Oral presentation of long-term results for betibeglogene autotemcel gene therapy (beti-cel) in adult, adolescent, and pediatric patients with beta-thalassemia who require regular red blood cell transfusions; data for up to seven years follow-up selected for ASH press program
New data and analyses from Groups A & C of the ongoing Phase 1/2 HGB-206 study of LentiGlobin for sickle cell disease gene therapy (bb1111) and sustained improvements in patient-reported quality of life in Group C will be delivered in two oral presentations
bluebird bio, Inc. (Nasdaq: BLUE) today announced that new data from its lentiviral vector (LVV) gene addition programs for patients with β-thalassemia (beta-thal) who require regular red blood cell (RBC) transfusions and sickle cell disease will be presented at the 63rd American Society of Hematology (ASH) Annual Meeting and Exposition, taking place December 11-14, 2021, at the Georgia World Congress Center in Atlanta, Georgia, and virtually.
bluebird bio will present updated efficacy and safety results from its clinical programs, including long-term follow-up results of betibeglogene autotemcel (beti-cel) that demonstrate iron level stabilization in adult and pediatric patients living with beta-thal who require regular RBC transfusions followed for up to seven years; the oral presentation will also be featured in the ASH press program. Additional beti-cel data include improvement in health-related quality of life among adult and pediatric patients in the HGB-207 and HGB-212 Phase 3 studies.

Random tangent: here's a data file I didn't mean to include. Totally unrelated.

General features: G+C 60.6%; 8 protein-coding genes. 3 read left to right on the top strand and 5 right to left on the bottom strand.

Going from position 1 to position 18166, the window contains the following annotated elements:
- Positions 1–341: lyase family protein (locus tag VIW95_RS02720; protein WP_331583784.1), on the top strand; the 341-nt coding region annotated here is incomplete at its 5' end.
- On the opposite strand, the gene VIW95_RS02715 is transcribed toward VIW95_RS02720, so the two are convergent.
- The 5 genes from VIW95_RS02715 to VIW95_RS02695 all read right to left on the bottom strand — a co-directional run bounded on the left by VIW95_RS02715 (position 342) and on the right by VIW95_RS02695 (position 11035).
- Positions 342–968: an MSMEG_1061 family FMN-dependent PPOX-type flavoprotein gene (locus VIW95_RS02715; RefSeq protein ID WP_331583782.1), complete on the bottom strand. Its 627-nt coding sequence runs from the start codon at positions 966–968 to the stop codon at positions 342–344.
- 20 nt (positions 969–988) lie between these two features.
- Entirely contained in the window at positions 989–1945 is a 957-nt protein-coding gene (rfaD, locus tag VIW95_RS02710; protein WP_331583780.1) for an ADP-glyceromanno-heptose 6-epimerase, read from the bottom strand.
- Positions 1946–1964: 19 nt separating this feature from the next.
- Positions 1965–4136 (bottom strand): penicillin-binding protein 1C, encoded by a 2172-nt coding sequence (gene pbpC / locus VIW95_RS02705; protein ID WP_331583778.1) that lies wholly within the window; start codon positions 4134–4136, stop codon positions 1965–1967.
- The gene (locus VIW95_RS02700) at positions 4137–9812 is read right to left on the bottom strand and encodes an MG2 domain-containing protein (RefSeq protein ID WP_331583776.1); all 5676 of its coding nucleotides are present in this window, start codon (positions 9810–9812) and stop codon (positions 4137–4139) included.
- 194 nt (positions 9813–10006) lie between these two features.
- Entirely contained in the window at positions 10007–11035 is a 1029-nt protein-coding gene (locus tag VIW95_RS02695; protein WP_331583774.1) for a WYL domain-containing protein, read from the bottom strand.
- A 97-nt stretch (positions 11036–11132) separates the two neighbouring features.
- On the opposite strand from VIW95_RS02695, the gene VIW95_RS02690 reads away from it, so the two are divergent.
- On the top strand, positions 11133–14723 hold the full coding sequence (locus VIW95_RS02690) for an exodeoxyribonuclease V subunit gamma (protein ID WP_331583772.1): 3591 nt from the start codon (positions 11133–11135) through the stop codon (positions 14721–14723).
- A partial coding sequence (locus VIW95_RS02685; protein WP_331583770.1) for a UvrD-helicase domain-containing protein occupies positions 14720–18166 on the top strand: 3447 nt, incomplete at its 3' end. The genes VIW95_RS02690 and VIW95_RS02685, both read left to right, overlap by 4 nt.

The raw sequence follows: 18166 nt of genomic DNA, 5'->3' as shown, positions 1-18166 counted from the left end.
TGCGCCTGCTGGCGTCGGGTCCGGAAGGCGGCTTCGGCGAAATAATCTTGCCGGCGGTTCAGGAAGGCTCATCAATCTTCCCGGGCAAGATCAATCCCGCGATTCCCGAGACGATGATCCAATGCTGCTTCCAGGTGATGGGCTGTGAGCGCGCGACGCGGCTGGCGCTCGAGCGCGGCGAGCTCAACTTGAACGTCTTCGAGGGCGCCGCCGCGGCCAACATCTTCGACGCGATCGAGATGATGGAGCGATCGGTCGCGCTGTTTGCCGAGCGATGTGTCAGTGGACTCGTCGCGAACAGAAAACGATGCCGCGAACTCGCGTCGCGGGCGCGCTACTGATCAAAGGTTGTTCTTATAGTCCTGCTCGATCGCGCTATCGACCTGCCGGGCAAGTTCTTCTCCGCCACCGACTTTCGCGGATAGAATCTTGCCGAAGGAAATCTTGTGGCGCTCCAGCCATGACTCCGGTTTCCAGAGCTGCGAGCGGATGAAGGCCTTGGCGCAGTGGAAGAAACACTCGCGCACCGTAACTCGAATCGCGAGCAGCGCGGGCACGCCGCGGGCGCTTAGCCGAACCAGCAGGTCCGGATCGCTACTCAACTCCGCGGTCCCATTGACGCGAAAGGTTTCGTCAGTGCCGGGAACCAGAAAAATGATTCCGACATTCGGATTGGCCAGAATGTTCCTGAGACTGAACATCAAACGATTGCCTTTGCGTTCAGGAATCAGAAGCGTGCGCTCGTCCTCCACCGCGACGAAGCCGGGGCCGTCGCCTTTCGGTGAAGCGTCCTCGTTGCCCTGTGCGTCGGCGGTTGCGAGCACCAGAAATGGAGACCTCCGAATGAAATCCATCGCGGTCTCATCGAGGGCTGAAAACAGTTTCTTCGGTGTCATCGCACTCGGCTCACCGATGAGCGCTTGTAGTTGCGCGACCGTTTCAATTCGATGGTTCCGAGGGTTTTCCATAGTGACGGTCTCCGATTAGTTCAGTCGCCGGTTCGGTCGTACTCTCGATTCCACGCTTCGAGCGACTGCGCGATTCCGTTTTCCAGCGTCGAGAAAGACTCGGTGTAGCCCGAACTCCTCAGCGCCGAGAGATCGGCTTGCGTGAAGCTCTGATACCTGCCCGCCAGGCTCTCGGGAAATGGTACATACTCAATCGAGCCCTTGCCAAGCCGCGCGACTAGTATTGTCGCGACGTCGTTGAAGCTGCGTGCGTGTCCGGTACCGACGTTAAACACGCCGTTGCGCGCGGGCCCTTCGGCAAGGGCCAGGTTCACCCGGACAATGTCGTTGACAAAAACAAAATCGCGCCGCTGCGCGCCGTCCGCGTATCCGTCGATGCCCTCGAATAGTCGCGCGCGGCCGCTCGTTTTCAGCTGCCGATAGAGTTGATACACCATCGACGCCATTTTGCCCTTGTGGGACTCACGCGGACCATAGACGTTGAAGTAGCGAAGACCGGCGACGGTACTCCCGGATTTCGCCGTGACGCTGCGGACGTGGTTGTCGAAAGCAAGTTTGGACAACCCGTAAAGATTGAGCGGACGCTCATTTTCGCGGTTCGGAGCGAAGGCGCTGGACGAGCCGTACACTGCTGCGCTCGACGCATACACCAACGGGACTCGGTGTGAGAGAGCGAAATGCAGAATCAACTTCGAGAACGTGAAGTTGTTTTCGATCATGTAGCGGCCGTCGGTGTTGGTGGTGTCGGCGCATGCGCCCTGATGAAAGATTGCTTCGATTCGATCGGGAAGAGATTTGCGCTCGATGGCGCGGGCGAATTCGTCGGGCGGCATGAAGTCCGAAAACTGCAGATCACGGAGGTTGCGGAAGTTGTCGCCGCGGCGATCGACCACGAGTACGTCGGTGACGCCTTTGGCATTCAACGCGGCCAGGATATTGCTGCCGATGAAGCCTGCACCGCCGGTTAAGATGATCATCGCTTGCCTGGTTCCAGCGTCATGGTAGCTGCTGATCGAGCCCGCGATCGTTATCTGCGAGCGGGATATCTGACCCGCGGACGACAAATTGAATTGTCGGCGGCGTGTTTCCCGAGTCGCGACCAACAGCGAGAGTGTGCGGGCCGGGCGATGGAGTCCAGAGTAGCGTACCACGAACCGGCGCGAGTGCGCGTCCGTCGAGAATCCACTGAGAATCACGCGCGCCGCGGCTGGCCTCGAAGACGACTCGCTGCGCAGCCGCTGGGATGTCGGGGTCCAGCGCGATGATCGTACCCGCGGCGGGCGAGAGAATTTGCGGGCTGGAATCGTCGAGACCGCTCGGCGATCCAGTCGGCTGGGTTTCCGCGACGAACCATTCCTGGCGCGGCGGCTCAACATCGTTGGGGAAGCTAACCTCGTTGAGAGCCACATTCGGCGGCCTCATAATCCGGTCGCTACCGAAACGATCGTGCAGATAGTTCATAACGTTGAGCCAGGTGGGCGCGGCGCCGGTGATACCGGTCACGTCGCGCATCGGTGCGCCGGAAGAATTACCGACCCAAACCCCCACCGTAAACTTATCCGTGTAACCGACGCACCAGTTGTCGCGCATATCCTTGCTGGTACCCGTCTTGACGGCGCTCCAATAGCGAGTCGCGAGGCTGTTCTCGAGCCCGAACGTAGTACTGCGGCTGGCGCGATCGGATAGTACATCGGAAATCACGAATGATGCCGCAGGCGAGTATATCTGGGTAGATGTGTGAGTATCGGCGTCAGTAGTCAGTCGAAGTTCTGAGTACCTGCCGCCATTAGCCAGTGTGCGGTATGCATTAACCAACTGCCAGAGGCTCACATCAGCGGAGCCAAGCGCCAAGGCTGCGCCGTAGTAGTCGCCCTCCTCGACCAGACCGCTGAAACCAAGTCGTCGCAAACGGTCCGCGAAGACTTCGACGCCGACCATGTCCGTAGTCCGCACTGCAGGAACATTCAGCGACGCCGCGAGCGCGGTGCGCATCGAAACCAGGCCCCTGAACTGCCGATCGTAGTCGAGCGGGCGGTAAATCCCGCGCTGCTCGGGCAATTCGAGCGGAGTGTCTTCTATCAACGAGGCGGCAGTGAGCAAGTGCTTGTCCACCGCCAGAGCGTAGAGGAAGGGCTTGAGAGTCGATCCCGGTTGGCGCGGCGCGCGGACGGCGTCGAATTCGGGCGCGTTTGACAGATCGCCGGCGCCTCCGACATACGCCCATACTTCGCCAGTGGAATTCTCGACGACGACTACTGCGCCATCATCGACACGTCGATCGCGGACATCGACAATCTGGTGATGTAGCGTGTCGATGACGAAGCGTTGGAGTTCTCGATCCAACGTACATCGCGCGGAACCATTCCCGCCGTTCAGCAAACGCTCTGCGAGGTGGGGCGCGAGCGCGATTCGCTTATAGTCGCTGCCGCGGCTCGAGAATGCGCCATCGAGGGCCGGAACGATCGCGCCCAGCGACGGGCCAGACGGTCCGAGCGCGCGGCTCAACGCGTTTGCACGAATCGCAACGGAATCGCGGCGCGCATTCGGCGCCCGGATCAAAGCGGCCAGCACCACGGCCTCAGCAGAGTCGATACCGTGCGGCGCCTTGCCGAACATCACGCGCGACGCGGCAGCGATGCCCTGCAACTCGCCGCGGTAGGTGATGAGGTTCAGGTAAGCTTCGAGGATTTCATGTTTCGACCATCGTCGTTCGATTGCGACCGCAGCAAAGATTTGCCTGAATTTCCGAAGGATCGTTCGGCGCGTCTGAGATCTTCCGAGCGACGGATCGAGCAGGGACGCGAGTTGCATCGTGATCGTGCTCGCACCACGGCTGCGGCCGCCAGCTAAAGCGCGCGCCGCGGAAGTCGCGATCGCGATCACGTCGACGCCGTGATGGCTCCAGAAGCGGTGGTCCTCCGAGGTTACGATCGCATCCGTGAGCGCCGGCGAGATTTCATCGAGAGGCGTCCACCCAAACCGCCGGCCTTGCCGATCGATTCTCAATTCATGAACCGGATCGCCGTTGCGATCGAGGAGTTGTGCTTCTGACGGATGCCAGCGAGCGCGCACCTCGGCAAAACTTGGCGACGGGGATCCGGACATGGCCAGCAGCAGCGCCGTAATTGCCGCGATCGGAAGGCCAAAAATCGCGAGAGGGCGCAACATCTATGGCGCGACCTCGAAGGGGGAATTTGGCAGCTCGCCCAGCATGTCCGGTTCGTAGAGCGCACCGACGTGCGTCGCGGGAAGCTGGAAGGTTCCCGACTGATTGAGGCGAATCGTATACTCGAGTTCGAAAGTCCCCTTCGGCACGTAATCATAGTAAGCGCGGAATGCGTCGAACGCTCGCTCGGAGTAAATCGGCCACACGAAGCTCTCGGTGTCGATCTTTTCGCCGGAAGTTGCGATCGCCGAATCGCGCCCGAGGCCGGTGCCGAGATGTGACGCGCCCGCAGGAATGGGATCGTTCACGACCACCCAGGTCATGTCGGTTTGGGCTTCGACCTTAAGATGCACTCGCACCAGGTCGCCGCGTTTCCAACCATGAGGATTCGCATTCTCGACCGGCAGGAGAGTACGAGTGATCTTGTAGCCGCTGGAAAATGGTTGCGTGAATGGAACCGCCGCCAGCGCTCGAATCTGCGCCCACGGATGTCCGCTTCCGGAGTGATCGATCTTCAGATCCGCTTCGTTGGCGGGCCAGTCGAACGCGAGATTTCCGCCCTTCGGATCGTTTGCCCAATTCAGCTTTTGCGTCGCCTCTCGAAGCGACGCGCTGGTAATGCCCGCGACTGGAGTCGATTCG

Updated results from the Phase 1/2 HGB-206 study of LentiGlobin for sickle cell disease gene therapy (bb1111) will also be presented, including new analyses demonstrating improvements in clinical and biologic outcomes, as well as updated and longer-term data from HGB-206 Group C that show sustained improvements in quality of life.
Oral Presentation [#573]: Restoring Iron Homeostasis in Patients who Achieved Transfusion Independence After Treatment with Betibeglogene Autotemcel Gene Therapy: Results from up to 7 Years of Follow-up
Presenting Author: Alexis A. Thompson, MD, MPH, Hematology Section Head, Ann & Robert H. Lurie Children’s Hospital of Chicago, Chicago, IL
Date/Time: Monday, December 13, 2021, 11:00 am ET
Poster [#3085]: Improvement in Health-Related Quality of Life Following Treatment with Betibeglogene Autotemcel in Patients with Transfusion-Dependent β-Thalassemia Enrolled in Phase 3 Studies
Presenting Author: Janet L. Kwiatkowski, MD, MSCE, Director, Thalassemia Center at Children's Hospital of Philadelphia, Philadelphia, PA